Breaking stereotypes

Article image - Breaking stereotypes Men freed from outdated gender stereotypes enjoy better physical and mental health.

The pressure on men to follow outdated stereotypes of masculinity is contributing to their anxiety, depression, risky drinking and violence against women, according to local research study The Man Box.

Mornington Peninsula Shire, Victoria, aims to advance gender equality and improve the health and wellbeing of men, boys and the broader community by addressing outdated masculine stereotypes with $120,000 over two years from VicHealth.

In partnership with specialist family services provider, Family Life, Council will deliver the Men and boys making it happen project which aims to engage and empower men and boys across the Mornington Peninsula to help raise awareness of how rigid gender roles hold men back from living healthy, happy lives.

Council and Family Life will work with Jesuit Social Services to deliver a series of training and education opportunities for Peninsula men and boys who wish to become allies, mobilising them to support others within the local community to challenge unhealthy gender stereotypes and break the stigma around men’s mental health.

Training will be based on the Jesuit Social Services The Man Box less study, which revealed young Australian men freed from outdated gender stereotypes enjoy better physical and mental health.

Mornington Peninsula Shire Mayor, Sam Hearn, said, “According to research, 54 percent of young Australian men feel they are under pressure to solve their own personal problems without asking for help.

“We also know that 19.8 percent of the Mornington Peninsula male adult population have been diagnosed with anxiety or depression with men having often suffered from a high level of psychological stress.

“We need to normalise men’s mental health conversations and create a culture that tells men it’s ok to share your struggles and healthy to talk about your emotions.

“As a Council, we have a responsibility to mobilise community change and make sure we support our local community by looking after their mental health and wellbeing.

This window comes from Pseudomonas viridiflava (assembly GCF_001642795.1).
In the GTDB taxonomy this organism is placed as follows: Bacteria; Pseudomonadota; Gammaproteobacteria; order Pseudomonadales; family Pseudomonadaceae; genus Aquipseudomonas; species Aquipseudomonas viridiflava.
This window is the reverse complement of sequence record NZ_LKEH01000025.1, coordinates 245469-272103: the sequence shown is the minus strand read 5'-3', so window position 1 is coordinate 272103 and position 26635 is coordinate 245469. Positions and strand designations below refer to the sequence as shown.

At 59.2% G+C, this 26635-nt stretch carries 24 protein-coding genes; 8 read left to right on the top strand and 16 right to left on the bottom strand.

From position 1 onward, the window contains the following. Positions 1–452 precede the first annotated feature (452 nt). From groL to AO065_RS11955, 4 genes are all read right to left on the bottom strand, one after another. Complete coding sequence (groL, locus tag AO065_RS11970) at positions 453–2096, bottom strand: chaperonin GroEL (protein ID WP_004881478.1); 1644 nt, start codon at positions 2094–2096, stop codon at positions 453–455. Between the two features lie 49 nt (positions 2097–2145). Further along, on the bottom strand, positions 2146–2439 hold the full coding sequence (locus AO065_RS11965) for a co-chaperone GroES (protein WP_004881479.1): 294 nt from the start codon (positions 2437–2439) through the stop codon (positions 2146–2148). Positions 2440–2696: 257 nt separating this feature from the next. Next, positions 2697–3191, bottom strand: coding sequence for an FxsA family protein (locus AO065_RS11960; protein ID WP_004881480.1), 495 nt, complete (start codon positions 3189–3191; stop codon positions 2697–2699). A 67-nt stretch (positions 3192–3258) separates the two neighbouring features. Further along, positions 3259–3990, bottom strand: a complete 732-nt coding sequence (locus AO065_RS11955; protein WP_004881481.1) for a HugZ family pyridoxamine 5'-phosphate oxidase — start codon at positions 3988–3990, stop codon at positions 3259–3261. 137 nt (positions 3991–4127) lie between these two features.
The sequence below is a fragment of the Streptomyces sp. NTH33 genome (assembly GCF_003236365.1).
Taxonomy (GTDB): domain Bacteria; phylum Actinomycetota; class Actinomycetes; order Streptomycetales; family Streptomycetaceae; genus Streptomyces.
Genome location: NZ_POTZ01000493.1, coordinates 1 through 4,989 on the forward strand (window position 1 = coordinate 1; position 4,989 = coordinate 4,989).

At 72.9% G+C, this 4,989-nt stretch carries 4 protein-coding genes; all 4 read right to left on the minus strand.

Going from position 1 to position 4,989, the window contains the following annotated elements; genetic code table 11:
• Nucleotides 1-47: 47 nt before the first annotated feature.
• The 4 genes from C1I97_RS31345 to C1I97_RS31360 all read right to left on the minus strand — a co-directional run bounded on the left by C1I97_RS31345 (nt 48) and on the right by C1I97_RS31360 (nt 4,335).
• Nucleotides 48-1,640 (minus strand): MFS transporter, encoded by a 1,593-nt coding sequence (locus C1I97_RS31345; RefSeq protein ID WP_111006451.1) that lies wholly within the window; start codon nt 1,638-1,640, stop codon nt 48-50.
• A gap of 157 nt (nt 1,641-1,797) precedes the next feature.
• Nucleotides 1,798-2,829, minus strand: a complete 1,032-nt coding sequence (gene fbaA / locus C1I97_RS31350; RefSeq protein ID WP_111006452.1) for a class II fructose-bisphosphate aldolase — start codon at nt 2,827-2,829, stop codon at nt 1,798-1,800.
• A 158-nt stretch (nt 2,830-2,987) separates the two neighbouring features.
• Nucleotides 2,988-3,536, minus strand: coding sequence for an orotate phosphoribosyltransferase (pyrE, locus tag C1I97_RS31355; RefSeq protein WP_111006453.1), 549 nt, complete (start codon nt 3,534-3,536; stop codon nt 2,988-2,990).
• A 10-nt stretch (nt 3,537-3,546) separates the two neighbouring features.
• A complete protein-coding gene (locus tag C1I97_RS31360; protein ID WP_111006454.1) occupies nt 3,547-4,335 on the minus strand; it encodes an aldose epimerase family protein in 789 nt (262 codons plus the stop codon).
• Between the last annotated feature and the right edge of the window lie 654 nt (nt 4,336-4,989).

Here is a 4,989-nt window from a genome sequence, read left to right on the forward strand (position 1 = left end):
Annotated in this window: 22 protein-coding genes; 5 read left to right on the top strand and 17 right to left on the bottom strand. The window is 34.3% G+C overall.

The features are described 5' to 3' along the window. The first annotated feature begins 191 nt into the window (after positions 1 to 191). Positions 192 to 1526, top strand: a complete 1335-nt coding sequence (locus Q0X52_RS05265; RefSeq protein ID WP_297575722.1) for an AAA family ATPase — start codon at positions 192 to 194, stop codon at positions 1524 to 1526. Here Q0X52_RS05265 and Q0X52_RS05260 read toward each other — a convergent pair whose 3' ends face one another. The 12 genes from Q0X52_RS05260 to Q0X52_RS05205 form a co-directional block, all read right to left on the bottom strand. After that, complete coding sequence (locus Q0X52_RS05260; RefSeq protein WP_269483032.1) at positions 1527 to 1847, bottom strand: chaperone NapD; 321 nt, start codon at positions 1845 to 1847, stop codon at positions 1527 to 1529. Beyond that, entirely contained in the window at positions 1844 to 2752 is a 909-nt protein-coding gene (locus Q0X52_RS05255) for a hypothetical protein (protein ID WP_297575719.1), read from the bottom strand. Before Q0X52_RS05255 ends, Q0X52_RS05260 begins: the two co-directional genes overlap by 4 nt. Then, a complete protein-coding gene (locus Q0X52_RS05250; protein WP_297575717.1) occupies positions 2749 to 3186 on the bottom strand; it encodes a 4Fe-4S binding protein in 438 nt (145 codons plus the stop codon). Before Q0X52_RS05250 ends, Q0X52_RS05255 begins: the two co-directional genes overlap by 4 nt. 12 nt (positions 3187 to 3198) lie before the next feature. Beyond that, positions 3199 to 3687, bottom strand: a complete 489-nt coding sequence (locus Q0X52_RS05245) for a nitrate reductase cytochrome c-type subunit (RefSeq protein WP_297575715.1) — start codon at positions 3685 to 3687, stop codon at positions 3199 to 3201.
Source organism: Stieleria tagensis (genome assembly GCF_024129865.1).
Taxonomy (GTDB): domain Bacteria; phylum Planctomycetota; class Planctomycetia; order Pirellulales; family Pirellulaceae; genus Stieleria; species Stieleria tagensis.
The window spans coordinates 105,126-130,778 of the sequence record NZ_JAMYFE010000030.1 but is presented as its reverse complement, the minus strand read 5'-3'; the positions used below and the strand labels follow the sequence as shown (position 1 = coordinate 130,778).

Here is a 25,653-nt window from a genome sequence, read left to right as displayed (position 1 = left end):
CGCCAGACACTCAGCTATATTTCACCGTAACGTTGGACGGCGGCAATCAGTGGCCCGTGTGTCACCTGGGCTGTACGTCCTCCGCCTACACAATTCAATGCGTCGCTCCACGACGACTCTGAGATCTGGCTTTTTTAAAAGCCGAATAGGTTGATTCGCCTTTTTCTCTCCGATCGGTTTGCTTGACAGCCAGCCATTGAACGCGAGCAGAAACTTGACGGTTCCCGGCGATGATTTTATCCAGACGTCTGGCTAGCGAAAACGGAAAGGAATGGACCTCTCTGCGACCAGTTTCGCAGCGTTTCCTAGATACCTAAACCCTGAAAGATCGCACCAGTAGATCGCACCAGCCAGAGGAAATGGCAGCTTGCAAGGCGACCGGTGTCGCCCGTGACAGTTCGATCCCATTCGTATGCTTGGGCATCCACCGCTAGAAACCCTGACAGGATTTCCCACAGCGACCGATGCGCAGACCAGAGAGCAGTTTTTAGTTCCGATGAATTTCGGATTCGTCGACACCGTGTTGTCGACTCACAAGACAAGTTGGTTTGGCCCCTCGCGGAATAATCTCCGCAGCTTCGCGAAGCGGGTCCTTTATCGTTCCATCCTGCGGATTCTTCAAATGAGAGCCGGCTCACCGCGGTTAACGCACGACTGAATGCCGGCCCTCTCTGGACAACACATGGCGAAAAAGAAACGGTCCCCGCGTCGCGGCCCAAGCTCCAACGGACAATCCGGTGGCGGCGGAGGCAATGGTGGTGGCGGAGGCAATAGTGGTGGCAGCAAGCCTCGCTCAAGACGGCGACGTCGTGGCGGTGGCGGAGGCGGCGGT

“We’re really looking forward to this project promoting respectful relationships and identifying community role models to shift attitudes and behaviours around gender stereotypes and improving health and wellbeing outcomes for men, boys and the broader community.”

The Man Box: A study on being a young man in Australia, was the first comprehensive study focusing on the attitudes to manhood and the behaviours of young Australian men aged 18 to 30.

It involved an online survey of a representative sample of 1000 young men from across the country, as well as focus group discussions with two groups of young men.

This study was modelled on research in the United States, United Kingdom and Mexico released by Promundo in 2017.

The findings shed new light on the social pressures young Australian men experience to be a ‘real man’ and the impact this can have on their wellbeing, behaviours and the safety of the wider community.

VicHealth Chief Executive Officer, Dr Sandro Demaio said it was important for young men to believe they could be themselves.

“If we want boys and young men to live happy, healthy lives and be caring and respectful in their relationships with women they need role models that show them being a good man is the same as
being a good person.”